Sebastian Gimeno, 16, and his brother Gabriel, from Weston, impressed the judges with their dolphin and half-moon cutout to win a dive trip.

    Other pump-kin entries included sharks, a sea horse, an eel, sea turtle and a skeleton fish.

    Photo Credit: Florida Keys News Bureau

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    An Egyptian man was found dead in the ocean off San Diego last week and homicide investigators are trying to determine what led to the man's death.

    A fisherman first spotted the body of a man roughly 2.5 miles offshore on Wednesday, police said.

    On Monday, police identified the man as Abdelkader Elshayeb, of Egypt.

    Elshayeb was wearing board shorts and there was a chain wrapped around his waist, police said. The chain was less than half of an inch thick.

    The SDPD Homicide Unit is currently investigating it as a suspicious death.

    Anyone with information can contact San Diego police detectives at (619) 531-2293 or Crime Stoppers at (888) 580-8477.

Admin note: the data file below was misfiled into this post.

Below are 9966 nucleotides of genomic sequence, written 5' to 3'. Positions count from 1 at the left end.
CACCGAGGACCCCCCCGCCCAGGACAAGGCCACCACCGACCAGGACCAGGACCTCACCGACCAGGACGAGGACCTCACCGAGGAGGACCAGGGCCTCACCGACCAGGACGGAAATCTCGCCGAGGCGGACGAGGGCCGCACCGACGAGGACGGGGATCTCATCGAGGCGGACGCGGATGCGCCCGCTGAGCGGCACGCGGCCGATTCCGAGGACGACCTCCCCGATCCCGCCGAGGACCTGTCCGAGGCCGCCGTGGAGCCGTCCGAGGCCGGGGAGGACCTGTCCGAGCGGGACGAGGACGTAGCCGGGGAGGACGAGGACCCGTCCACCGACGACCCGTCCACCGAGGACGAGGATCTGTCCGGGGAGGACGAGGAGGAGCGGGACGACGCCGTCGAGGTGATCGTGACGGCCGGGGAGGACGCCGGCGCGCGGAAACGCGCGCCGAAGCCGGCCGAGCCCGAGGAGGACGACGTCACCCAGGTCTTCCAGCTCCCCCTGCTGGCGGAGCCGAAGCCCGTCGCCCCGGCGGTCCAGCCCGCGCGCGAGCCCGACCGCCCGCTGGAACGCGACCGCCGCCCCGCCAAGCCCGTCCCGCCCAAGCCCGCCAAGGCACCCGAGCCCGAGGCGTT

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    A young couple awoke to guns in their faces Monday as several masked men attempted to rob their City Heights home, the San Diego Police Department said. 

    The 27-year-old man and 20-year-old woman were sleeping in their bed at their home near Interstate 805 and El Cajon Boulevard when they were awakened around 8:30 a.m. by multiple masked men standing over them, SDPD said. 

    Most were pointing guns at them and one had a knife to the man's throat as they demanded the couple's valuables.

    The man was left with several cuts, police said. 

    It was not clear what, if anything, was taken from the home. Police did not specify how many people were involved or if any suspect description was given. 

    No other information was available.

    Please refresh this page for updates on this story. Details may change as more information becomes available.